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Vancouver independents fail to make inroads on council, park and school board

Former park board commissioner and independent candidate Sarah Blyth loses run for council
Sarah Blyth received the most votes of any independent council candidate, but it was not enough to e
Sarah Blyth received the most votes of any independent council candidate, but it was not enough to earn a seat. Photo Sandra Thomas

Entering the Overdose Prevention Society on Hastings Street through the back alley, independent candidate Sarah Blyth warns this reporter, “Watch out for that mouse,” in response to the very large rat that scurried across our path.

It’s election night and Blyth heads to the office of the prevention society to watch the results surrounded by her campaign team and supporters from this Downtown Eastside neighbourhood. And while the back alley is relatively quiet, walking out the front door to Hastings Street the scene looks nothing short of a war zone. Men and women are sitting or lying on the ground, while an open-air market operates on the sidewalk as far as the eye can see. The smell of pot is strong, as is the reek of urine. Meanwhile, inside the society’s building, men and women grab seats at individual cubbyholes to inject drugs in what’s considered a safe space.

Blyth doesn’t blink an eye as she greets staffers, volunteers and addicts as we make our way next door where a makeshift TV, made up of a phone, a small speaker and projector, is showing the election results on a blank wall.

Blyth looks exhausted, but when asked what she could possibly do to help tackle the scene unfolding outside the door on Hastings Street, she doesn’t hesitate.

“Housing,” she says. “If you help people with housing you can help them get jobs. The money being spent down here needs to be used in the best way possible. And that means money for detox, housing and medicine.”

Blyth adds container housing is a great short-term solution, while long term plans are made, including getting the federal government involved in this city’s housing shortage. Blyth admits during the evening that she’s feeling some nerves about the election results. Her confession is surprising considering that in her position as executive director of the Overdose Prevention Society, Blyth has had a lot of practise keeping calm in the midst of chaos — much of that life threatening.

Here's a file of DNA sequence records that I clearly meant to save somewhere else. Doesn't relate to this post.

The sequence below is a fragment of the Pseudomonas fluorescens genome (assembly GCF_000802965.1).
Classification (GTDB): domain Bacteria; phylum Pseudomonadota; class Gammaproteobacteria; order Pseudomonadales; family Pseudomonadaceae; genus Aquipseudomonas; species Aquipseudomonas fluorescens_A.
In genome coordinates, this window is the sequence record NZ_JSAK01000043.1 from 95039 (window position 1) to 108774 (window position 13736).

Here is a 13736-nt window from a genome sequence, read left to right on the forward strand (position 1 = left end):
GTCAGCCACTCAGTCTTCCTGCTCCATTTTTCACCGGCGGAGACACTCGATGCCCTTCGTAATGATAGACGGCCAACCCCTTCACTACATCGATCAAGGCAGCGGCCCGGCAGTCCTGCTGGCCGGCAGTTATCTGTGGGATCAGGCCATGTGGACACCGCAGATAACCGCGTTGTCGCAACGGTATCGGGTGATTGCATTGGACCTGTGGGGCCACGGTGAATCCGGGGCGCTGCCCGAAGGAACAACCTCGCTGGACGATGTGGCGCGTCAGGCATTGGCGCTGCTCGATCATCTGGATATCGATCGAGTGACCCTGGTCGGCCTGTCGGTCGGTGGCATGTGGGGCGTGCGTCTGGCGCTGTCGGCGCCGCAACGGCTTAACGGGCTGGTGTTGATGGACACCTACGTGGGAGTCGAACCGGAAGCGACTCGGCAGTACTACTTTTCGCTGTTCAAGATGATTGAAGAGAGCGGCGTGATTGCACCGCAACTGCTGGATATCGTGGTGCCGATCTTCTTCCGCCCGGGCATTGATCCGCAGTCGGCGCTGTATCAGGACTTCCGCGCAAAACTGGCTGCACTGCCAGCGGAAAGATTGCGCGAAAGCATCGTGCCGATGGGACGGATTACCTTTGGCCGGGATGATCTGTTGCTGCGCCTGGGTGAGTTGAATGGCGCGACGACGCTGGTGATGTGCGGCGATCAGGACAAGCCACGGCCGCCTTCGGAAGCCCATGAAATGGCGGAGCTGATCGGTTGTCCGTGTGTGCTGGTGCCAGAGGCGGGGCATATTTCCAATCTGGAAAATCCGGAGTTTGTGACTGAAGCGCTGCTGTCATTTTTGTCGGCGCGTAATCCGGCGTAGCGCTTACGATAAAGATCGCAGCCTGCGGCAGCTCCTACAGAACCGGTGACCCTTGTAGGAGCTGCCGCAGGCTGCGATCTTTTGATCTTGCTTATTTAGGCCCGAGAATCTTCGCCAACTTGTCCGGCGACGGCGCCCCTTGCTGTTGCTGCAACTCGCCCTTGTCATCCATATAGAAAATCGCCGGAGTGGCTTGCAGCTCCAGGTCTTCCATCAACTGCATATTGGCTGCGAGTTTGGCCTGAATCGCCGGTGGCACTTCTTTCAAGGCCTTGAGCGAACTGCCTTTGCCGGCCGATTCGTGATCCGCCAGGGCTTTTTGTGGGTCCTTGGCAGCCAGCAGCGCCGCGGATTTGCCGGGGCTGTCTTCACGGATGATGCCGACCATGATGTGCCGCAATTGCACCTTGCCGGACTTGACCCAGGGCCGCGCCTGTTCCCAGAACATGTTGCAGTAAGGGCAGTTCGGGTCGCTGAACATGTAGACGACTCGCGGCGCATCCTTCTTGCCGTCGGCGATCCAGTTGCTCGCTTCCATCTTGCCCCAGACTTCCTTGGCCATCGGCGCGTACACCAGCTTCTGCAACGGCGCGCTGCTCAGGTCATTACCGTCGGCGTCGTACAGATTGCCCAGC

When throwing her hat into the ring for city council, Blyth says she not only hoped she would win a seat, but regardless of the outcome, she wanted to use her campaign to start conversations about homelessness and addictions — in particular the opioid crisis. Blyth believes decriminalization will happen in the near future and that local governments across Canada are becoming more receptive to the idea of both overdose prevention and supervised injection sites.

“I’ve had many other candidates come down here to try and better understand what’s going on,” says Blyth. “But they have to understand it’s not about politics, it’s about people and they’re dying here at a shocking rate.”

As reported earlier in the Courier, there were 601 fentanyl-related drug overdose deaths in B.C. between January and June, an 11 per cent decrease compared to the same 2017 period, the B.C. Coroners Service said. Overdose deaths jumped 43 per cent from 914 in 2016 to 1,422 in 2017.

Not able to stand by and do nothing, in the past three years Blyth became a central figure in setting up unsanctioned, supervised injection sites throughout the Downtown Eastside. Prior to that, Blyth was a two-term park board commissioner aligned with Vision Vancouver.

Blyth says no matter what the outcome of the election ended up to be, she’s pleased the opioid crisis received the attention it did.

And while many expected this 2018 municipal election to see a surge of independents, including Blyth, elected to office, that was not the case. In fact, with the exception of mayoral candidates Kennedy Stewart and rival Shauna Sylvester, the independents fared poorly right across the board.

When it came to council, Blyth landed in the 19th spot, far behind the 10 elected councillors, though she received the most votes of any independent council candidate, followed by independents Erin Shum and Adrian Crook.

It was the same with park board with independents Steven Nemetz, Cliff Relph and Victor Cuevas trailing the pack, with the exception of IDEA Vancouver’s Margaret Haugen in last place.

When it came to the school board, Morgane Oger fared better than many other independents beating out numerous candidates affiliated with a party but it was not enough to secure a spot as trustee.

All election results will be updated as the results are finalized at